Surgeons celebrates Bicentenary

Councillor Emer Costello visited the Royal College of Surgeons last week as part of an event celebrating the institution’s 200th year in its premises on St. Stephen’s Green. The commemorative reception invited student representatives, RCSI staff and nearby businesses to mark the anniversary of the historic college, which was given a royal charter in 1784. The charter granted by King George III made the college the sole legally recognised body representing the science and art of surgery.
It moved to its current site in 1810, which was formerly a Quaker burial ground. The college has been the scene for many dramatic moments in Irish history- it was occupied during the 1916 Easter Rising by Countess Markievicz and 150 soldiers.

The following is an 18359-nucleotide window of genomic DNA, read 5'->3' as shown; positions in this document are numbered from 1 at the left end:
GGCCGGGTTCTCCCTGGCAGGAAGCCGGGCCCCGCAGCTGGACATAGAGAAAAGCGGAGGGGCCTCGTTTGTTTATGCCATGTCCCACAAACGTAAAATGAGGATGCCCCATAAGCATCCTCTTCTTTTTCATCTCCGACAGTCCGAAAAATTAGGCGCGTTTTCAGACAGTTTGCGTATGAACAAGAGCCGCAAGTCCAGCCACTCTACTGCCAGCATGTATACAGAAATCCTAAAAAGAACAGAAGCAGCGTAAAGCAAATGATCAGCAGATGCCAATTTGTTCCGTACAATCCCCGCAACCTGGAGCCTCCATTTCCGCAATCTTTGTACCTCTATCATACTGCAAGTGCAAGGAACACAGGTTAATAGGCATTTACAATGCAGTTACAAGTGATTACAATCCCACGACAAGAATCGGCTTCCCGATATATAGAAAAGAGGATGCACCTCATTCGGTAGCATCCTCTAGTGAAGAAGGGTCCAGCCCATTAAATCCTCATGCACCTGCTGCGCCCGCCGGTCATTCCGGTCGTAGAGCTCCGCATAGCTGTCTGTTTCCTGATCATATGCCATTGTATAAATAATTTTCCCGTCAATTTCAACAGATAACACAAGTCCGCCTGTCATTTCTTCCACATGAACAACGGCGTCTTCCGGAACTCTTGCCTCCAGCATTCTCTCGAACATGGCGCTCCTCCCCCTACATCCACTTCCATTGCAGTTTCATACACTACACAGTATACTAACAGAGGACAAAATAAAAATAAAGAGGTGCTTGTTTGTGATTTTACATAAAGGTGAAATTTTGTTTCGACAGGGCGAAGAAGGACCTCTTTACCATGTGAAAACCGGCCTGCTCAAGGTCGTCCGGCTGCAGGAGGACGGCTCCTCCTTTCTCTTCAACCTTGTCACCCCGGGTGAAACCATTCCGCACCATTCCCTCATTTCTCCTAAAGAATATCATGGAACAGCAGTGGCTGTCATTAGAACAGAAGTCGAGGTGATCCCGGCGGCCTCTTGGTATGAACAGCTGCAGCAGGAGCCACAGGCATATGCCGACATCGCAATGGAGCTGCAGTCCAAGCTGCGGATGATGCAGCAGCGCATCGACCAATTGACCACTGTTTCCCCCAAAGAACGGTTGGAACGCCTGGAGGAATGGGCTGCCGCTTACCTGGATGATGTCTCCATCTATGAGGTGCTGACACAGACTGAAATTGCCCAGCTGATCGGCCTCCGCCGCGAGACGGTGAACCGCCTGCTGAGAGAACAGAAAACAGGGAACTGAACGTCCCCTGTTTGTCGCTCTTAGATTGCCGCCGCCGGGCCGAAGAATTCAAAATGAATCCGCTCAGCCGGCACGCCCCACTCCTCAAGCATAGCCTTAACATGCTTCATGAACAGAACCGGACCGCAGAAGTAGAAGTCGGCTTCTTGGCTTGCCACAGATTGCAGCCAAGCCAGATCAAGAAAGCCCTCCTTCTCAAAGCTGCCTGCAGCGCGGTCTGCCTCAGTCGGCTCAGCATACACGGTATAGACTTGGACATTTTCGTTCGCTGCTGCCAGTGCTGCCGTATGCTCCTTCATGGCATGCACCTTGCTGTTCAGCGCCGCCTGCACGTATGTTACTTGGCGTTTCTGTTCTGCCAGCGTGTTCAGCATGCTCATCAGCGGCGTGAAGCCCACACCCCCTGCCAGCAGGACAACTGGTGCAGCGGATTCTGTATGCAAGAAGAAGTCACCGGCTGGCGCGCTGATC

Professor Frank Keane, the President of RCSI, said: “For over 200 years, RCSI has been central to the advancement of surgery and medical education in Ireland. From our earliest days we have trained doctors and surgeons who have given exemplary service throughout the world and the advances in surgical procedures that we use today, represent the culmination of centuries of learning and enquiry.  Surgery, as well as being our heritage, is fundamental to the delivery of healthcare in Ireland and our responsibilities reach into the training, standards and practice delivery of surgery in Ireland to ensure that safe surgery saves lives.”
A book on the history of RCSI will be published in February, and tours will be hosted throughout the year to introduce the public to the institution’s history.